You’d probably think someone who talks to themselves out loud is a little “off,” but they might actually be on to something. Talking to yourself is a great way to better understand what you’re learning.
But this type of self-talk isn’t chatting about the weather with your other, more interesting, split-personality. No, as Ulrich Boser, author of Learn Better, explains at Harvard Business Review, it’s not so much “having a conversation with yourself” as it is “self-explaining.” As in, talking through everything you’ve learned with yourself as if you’re teaching someone else. We know that teaching others is a great way to firmly grasp a subject, but why not focus on your favorite student: you?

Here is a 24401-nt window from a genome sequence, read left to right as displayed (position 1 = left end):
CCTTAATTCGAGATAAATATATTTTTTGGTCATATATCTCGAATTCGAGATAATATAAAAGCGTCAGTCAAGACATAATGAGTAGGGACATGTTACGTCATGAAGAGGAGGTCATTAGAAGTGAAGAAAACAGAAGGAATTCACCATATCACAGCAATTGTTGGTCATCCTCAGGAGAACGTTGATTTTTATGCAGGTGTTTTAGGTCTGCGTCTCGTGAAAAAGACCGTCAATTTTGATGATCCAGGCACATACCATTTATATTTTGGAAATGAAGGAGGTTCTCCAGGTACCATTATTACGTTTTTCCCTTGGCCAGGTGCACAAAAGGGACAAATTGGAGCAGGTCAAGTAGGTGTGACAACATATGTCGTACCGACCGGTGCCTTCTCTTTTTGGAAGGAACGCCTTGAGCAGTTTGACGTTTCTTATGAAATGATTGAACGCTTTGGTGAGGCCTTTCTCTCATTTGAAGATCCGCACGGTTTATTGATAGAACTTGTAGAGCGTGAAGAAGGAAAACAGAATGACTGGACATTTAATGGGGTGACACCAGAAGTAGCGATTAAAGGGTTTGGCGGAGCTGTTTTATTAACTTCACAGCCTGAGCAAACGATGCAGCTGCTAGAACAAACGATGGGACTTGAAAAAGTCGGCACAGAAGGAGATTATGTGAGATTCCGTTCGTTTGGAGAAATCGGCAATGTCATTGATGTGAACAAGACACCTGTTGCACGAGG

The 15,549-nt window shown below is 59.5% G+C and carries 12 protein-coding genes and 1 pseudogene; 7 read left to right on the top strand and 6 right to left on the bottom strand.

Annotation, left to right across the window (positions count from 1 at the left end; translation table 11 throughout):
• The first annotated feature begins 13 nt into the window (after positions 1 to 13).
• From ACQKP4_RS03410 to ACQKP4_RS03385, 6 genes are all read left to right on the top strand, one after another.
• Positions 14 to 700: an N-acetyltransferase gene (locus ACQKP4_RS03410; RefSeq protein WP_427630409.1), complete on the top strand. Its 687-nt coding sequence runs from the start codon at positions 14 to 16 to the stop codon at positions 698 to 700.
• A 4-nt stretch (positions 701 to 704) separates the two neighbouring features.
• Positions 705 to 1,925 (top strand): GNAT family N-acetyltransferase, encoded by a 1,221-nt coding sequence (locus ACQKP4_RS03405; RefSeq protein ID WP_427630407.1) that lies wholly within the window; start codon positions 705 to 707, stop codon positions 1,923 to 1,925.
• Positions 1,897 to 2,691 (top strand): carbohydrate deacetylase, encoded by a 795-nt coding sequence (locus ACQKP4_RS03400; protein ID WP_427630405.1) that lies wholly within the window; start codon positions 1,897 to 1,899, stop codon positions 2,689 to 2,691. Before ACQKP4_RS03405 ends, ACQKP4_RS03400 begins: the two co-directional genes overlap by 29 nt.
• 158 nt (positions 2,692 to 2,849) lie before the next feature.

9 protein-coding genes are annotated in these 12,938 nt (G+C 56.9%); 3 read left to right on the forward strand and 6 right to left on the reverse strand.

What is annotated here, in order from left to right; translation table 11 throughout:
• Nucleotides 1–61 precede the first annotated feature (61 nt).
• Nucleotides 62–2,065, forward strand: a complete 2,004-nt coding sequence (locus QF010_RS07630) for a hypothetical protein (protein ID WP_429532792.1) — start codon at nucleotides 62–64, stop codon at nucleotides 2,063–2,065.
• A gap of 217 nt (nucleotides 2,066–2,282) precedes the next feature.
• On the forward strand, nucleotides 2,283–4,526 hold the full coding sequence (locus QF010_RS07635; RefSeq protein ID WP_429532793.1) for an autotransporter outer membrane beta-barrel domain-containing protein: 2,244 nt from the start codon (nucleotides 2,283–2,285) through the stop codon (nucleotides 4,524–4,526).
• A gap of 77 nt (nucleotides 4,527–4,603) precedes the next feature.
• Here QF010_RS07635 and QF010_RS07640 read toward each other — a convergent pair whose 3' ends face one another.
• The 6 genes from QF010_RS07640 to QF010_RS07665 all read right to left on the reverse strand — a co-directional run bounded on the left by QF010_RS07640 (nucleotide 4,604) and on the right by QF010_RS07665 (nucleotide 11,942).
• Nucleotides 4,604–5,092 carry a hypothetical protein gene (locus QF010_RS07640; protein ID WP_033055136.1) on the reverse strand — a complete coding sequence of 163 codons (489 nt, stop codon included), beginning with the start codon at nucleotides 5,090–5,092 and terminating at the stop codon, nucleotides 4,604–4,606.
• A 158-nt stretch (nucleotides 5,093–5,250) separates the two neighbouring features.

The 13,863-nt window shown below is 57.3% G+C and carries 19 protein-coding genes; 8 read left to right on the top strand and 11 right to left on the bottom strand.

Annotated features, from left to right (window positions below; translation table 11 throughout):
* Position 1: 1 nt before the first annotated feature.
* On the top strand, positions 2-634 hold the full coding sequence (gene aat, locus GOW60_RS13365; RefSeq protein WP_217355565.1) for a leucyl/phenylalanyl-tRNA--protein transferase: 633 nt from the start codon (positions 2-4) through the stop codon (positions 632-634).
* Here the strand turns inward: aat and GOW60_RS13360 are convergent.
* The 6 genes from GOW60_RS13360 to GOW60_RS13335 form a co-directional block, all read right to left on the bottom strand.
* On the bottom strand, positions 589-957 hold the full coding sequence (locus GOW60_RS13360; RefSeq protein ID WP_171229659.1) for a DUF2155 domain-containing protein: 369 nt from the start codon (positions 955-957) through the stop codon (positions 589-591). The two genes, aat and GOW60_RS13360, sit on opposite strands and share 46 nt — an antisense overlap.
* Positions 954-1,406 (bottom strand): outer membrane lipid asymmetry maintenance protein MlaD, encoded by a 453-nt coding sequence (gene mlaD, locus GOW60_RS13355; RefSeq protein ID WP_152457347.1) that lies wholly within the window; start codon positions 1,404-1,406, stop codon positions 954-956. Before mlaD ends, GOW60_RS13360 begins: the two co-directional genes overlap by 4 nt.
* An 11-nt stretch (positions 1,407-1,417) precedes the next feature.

Summarization is also a powerful tool when learning, and even more so when you do it verbally. It can improve your reading comprehension, and it gives you an opportunity to make important connections you may not have seen before. After a lesson, lecture, meeting, or reading session, see if you can explain to yourself out loud what you just learned. It will feel a bit silly at first, but you’ll get over that when you experience the benefits for yourself.